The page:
Obviously, a brand new game would need brand-new classes, though even an expansion would probably require at least one new one as well. WoW's classes were partially inspired by Diablo II's (as well as some WCIII hero units,) but you could almost kind of reverse the process.

Obviously there are some clear 1-1 correspondences: Paladins are Crusader, Warriors are Barbarians. Monks are Monks. Mages are Wizards. Ironically, Demon Hunters are not Demon Hunters. Diablo III doesn't have a real Druid equivalent, unless you seriously tried to stretch Witch Doctors because of things like Plague of Toads and Corpse Spiders. There's also not a really clear Cleric-type, though Crusaders' spells do veer into that territory. Demon Hunters kind of cover the stealthy-rogue combat style as well as the ranger/hunter archetype.

Of course, a Diablo IV would be able to toss out all the Diablo III classes and begin anew, freeing up a lot of the archetypes that the current classes fill.

I suspect that we'll get our first real news about this new game or new expansion at Blizzcon, though given how they did Legion and Reaper of Souls, it may come sooner than that.

Wednesday, March 2, 2016

New Alpha Build with News on Second Artifacts and Secondary Stats

A new Alpha build is being deployed for Legion, and with it we get some interesting new tidbits.

First off, Feral Druids will now be playable, leaving only three specs left to be enabled. We still don't have Azsuna or Suramar available, so here's hoping that happens soon. If I recall correctly, there's only one more dungeon to open up, which is Suramar City (likely given a new name the same way Suramar Catacombs became The Arcway.)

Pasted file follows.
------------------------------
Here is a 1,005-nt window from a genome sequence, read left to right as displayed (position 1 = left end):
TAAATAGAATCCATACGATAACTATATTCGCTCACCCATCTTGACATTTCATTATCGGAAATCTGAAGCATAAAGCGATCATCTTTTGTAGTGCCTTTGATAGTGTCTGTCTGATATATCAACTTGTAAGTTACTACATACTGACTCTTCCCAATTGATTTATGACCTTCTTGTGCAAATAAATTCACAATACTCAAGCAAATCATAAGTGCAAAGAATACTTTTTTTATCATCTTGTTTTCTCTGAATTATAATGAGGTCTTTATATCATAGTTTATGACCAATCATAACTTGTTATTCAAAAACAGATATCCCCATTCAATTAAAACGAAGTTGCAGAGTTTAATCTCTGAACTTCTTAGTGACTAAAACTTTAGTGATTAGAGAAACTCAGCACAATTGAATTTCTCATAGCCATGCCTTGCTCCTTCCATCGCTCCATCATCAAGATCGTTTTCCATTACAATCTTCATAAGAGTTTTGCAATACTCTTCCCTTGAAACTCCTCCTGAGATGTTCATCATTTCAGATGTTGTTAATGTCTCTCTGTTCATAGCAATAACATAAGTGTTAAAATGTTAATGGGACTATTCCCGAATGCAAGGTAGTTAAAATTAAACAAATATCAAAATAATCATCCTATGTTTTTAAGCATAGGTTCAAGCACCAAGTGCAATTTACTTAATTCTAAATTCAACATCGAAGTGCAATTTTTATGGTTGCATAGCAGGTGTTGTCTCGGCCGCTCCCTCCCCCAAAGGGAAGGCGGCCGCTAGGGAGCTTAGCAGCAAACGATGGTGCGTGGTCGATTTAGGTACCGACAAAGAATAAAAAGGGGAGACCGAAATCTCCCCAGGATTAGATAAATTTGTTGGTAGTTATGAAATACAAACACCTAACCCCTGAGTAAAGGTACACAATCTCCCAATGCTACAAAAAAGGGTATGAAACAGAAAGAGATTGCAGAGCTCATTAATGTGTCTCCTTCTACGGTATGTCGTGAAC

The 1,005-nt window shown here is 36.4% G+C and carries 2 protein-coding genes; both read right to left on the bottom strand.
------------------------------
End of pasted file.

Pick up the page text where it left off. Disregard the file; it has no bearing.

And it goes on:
One of the big questions people have had, particularly for those of us who main Healers or Tanks, is how one will get one's secondary artifact weapon. The news is: "early." Blizzard says that you'll be able to acquire your second artifact weapon early in the leveling process. Personally, I think it would make the most sense to simply allow you to get it once the normal class quest chains tell you to go to the new zones. I'd happily delay my sojourn into Stormheim (or whichever zone I go to first) in order to go get the Ashbringer, rather than trying to make my way with Truthguard solo.